The women’s-specific fit was trim, but freeing. Airblaster claims that the suit is designed to be roomy, so you can still backflip in it. I can’t do that. However, I did ride through the park to execute my signature move, which I call “The Dipsy Doodle.” I can report that the onesie is indeed loose enough to pop off the top of the smallest jumps while shrieking at the top of your lungs.
It’s hard to recommend buying a onesie. You’ll still need to bring an extra jacket on ski trips for scraping ice off your windshield, and going out to eat. I definitely would not buy the classic Ninja or Freedom suit. After five hours in Pacific Northwestern snow, I was pretty wet and cold.
But recommend it I must. It’s just…so much fun. I would shell out an extra hundred bucks or so for the insulated, 30K-rated Beast suit for warmth and waterproofing, and I should also probably own a printed merino wool Ninja suit for everyday shenanigans. In fact, I should probably be wearing it right now. You’ll never know how oddly constricting twosie life can be, until you try the alternative. Just be prepared for all the attention coming your way. You might want to practice a few warm-up high fives before you get in the lift line.
The speed skating suit has always been the technical marvel of the Winter Olympics. With high-tech fabrics and unusual construction, it’s designed to eek out every bit of athletic optimization. In a sport where a thousandth of a second can determine who gets a medal and who doesn’t, athletes rely on technology to give them an edge. “We’re trying to get the body to be more aerodynamic than it is in its natural state,” says Clay Dean, chief innovation officer at Under Armour, the company behind the suit the US speed skating team will wear in PyeongChang this February.
Speed skaters wage a battle with physics every time they race. As their muscular bodies cut through the air at more than 30 mph, they leave a trail of drag in their wake. The key to winning (against physics and humans alike) is to reduce the amount of air resistance a body produces. Part of it is stance—to minimize their body’s effect, skaters fold themselves over, keeping their backs flat like a table top—and part of it is suit.
Under Armour’s new suit is an overhaul to the Mach 39, the controversial uniform that many blamed for the US team’s poor performance in Sochi. In 2014, not a single US speed skater medaled, despite the high prospects going into the Olympics. Under Armour was a natural scapegoat.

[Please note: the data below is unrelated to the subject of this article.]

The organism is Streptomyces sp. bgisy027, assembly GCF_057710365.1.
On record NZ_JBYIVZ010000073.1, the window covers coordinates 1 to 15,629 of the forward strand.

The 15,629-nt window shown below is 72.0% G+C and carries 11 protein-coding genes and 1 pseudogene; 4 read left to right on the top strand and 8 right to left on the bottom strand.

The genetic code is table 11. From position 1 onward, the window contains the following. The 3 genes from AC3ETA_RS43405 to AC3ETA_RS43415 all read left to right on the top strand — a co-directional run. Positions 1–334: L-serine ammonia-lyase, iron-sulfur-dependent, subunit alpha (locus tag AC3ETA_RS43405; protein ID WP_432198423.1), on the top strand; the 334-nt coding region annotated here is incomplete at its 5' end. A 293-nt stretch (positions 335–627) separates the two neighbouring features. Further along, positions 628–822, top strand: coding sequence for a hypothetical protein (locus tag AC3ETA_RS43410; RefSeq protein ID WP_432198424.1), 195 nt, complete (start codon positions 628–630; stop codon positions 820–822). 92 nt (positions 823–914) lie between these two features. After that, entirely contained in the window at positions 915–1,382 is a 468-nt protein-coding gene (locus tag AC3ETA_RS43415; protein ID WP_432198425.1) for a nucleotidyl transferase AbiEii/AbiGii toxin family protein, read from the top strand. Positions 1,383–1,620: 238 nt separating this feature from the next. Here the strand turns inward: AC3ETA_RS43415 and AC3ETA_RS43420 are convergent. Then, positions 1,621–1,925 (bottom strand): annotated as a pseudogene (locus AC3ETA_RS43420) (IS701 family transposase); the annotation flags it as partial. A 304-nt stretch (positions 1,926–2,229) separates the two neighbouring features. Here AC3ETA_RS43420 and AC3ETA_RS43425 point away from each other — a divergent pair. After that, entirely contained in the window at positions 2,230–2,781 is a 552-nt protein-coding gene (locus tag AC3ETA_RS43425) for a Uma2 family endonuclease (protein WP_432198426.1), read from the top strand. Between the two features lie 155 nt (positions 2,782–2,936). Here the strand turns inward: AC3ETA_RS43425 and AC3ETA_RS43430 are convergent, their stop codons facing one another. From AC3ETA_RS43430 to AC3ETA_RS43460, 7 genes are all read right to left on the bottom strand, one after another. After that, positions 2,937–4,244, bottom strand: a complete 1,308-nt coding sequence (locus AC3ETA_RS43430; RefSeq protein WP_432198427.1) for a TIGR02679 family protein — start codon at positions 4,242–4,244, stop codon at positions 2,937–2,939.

In the lead up to the game, the company heralded the Mach 39 as the fastest suit ever designed. The bodysuits were made from a dimpled polyurethane material designed to divert air drag; designers placed a large, latticed vent in the back of the suit to let the athletes bodies breathe. It turned out that the vent allowed too much air to enter the suit, creating a vacuum behind the athletes that slowed them as they skated.
This year’s suit has no vent. Instead, it’s stitched together from three fabrics like a couture gown. One of those fabrics, a white nylon spandex mix called H1, runs down the suit’s arms and legs in patches. The fabric’s jacquard weave creates an almost imperceptible roughness in the surface. “I would describe it as a very fine grit sandpaper,” says Chris Yu, director of integrated technologies at Specialized, the company responsible for the hundreds of hours of wind tunnel testing the suit underwent.
The texture creates pockets in the surface that make the suit more breathable. It also makes the suit more aerodynamic. Yu explains that anything punching a hole in the air will leave a wake or vacuum behind it. Speed skaters need to make that hole as small as possible. Cylindrical objects like arms and legs are particularly troublesome since wind tends to wrap around them, creating vacuum that can slow skaters’ speed. Anywhere you see the H1 fabric is a trouble spot for wind resistance. Under Armour and Specialized claim the small dimples on the surface of the suit disrupt the airflow ever so slightly, causing the air to re-energize and reattach to the limbs so the vacuum is reduced. “Call it the golf ball dimple effect, if you will,” Yu says.